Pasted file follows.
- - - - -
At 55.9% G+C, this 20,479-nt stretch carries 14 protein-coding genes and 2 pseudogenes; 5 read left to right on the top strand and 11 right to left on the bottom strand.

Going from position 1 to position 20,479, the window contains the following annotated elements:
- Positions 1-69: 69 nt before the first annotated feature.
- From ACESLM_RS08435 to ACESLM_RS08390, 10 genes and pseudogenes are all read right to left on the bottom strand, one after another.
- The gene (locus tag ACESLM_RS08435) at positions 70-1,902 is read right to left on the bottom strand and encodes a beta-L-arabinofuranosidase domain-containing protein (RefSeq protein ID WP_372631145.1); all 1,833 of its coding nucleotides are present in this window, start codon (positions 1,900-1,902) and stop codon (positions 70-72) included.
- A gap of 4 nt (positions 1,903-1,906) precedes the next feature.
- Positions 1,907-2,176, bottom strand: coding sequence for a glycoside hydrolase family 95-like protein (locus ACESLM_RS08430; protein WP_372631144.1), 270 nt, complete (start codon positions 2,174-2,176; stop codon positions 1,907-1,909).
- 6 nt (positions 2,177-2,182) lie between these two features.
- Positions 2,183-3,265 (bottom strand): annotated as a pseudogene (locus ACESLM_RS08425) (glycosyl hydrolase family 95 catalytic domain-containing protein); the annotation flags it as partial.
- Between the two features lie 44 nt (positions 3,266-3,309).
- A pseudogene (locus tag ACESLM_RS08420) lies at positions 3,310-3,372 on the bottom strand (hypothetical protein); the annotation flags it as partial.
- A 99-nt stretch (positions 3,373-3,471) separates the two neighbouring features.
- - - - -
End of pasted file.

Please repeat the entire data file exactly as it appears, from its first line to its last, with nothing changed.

At 55.9% G+C, this 20,479-nt stretch carries 14 protein-coding genes and 2 pseudogenes; 5 read left to right on the top strand and 11 right to left on the bottom strand.

Going from position 1 to position 20,479, the window contains the following annotated elements:
- Positions 1-69: 69 nt before the first annotated feature.
- From ACESLM_RS08435 to ACESLM_RS08390, 10 genes and pseudogenes are all read right to left on the bottom strand, one after another.
- The gene (locus tag ACESLM_RS08435) at positions 70-1,902 is read right to left on the bottom strand and encodes a beta-L-arabinofuranosidase domain-containing protein (RefSeq protein ID WP_372631145.1); all 1,833 of its coding nucleotides are present in this window, start codon (positions 1,900-1,902) and stop codon (positions 70-72) included.
- A gap of 4 nt (positions 1,903-1,906) precedes the next feature.
- Positions 1,907-2,176, bottom strand: coding sequence for a glycoside hydrolase family 95-like protein (locus ACESLM_RS08430; protein WP_372631144.1), 270 nt, complete (start codon positions 2,174-2,176; stop codon positions 1,907-1,909).
- 6 nt (positions 2,177-2,182) lie between these two features.
- Positions 2,183-3,265 (bottom strand): annotated as a pseudogene (locus ACESLM_RS08425) (glycosyl hydrolase family 95 catalytic domain-containing protein); the annotation flags it as partial.
- Between the two features lie 44 nt (positions 3,266-3,309).
- A pseudogene (locus tag ACESLM_RS08420) lies at positions 3,310-3,372 on the bottom strand (hypothetical protein); the annotation flags it as partial.
- A 99-nt stretch (positions 3,373-3,471) separates the two neighbouring features.